Op-Ed: What My Characters Taught Me

A fiction author shares how creating a gay charactor for her debut novel made her a gay ally for life.



As a participant in drama club throughout high school and part of my undergraduate education, I knew plenty of people who were either “out” or struggling to define their orientation. Honestly, at the time, I was almost apathetic. Sure, on an intellectual level, I saw no reason for the LGBT community to not be awarded the same rights as everyone else. But it didn’t affect me directly. So, like many people meeting adulthood for the first time, I mostly ignored it. Aside from signing a petition or buying a rainbow cupcake, I walked past with a smile and a nod, encouraging them to fight the good fight. Besides, I’d argue to myself when my pesky conscience got too loud, you have other things to worry about. Women’s rights are under attack. They were — and still are — so for a while I accepted that. I worked with Planned Parenthood alongside the students in our feminist/gender equality group on campus. Yes, I now understand the irony of working toward gender equality without including all definitions of gender and sexual orientation. At the time I figured each interest group would look out for themselves, and their club had more members. They didn’t need my voice to advocate for them.

I lived my life this way until junior year in college, when I started writing Expectations. Now I had a problem: Two gay men took up residence in my head and heart. They yearned to be heard, acknowledged. and loved. My nonchalance was no longer an option. Chris and Aiden forced me to not just read the news of assaults, deaths, loss of families, friends, and jobs, but feel it. Allow it to hurt, while safe in the knowledge that I could never truly know. I’m not going to analyze the psychology of hate crimes by trying to postulate on the why of this terrible reality. Far more qualified people have done so.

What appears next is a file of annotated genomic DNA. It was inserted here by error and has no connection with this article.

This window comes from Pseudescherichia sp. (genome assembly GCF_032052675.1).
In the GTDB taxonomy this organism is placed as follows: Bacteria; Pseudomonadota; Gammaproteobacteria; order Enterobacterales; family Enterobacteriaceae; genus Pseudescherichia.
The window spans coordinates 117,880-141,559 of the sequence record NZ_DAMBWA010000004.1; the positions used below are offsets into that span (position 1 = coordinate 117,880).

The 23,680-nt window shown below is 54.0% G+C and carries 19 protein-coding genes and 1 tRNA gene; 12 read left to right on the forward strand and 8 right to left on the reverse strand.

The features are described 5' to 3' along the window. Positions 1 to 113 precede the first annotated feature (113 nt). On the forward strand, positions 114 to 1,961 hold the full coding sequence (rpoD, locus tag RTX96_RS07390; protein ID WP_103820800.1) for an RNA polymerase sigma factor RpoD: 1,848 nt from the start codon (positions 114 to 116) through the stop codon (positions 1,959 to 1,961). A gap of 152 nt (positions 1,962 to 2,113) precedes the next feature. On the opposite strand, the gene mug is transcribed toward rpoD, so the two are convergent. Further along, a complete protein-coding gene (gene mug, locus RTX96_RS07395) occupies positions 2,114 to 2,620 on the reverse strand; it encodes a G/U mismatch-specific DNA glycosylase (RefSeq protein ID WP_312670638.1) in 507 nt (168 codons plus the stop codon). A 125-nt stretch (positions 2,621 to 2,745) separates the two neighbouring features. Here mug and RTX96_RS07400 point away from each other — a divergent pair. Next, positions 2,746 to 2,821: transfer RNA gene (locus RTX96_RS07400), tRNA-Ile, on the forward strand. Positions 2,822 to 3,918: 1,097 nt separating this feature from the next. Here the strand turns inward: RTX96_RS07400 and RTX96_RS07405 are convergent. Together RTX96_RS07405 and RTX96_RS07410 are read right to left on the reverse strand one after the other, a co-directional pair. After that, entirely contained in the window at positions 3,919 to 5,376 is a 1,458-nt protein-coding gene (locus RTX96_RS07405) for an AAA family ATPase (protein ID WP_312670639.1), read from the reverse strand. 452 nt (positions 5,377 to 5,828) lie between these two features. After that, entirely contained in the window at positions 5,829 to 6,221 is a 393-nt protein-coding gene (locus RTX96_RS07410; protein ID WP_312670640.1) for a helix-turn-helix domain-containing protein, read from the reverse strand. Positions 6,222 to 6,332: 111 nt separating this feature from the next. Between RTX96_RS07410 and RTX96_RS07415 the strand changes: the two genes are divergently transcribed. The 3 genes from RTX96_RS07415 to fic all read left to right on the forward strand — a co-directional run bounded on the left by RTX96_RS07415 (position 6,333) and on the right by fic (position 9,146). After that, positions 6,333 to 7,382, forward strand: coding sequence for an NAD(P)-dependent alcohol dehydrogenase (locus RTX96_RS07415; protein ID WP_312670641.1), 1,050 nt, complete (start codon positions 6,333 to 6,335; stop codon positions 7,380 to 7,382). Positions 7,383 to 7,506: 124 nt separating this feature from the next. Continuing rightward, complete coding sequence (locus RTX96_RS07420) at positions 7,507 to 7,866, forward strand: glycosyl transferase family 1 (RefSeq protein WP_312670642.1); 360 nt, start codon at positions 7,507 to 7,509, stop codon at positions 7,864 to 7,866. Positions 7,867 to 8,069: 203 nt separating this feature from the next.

These characters demanded to be treated like human beings and receive what was rightfully theirs, no more and no less. Rejection is a familiar concept for most of us, but when Chris’s father violently rejected him, for no other reason than loving another man … no news article could prepare me to write that level of emotion. Robert Frost is quoted as saying, “No tears in the writer, no tears in the reader.” By Mr. Frost’s rule, the day I wrote that scene, I earned my readers’ emotions. Chris and Aiden taught me what I claimed to already know, the universality of love, and something I got terribly wrong — every minority group needs the voices of every person with a heart. No longer able to be apathetic, I use any opportunity to counter, through my writing, everyday speech, and actions, inequality and discrimination. Walking a mile in someone else’s shoes does nothing to change perspectives compared to having characters who won’t accept anything less than the expression of their truth.


Liz Borino recently completed the first year of her graduate English degree. When she's not applying literary theory to the classics she's writing romance and erotica. Her books can be found on Amazon.com

Tags: Books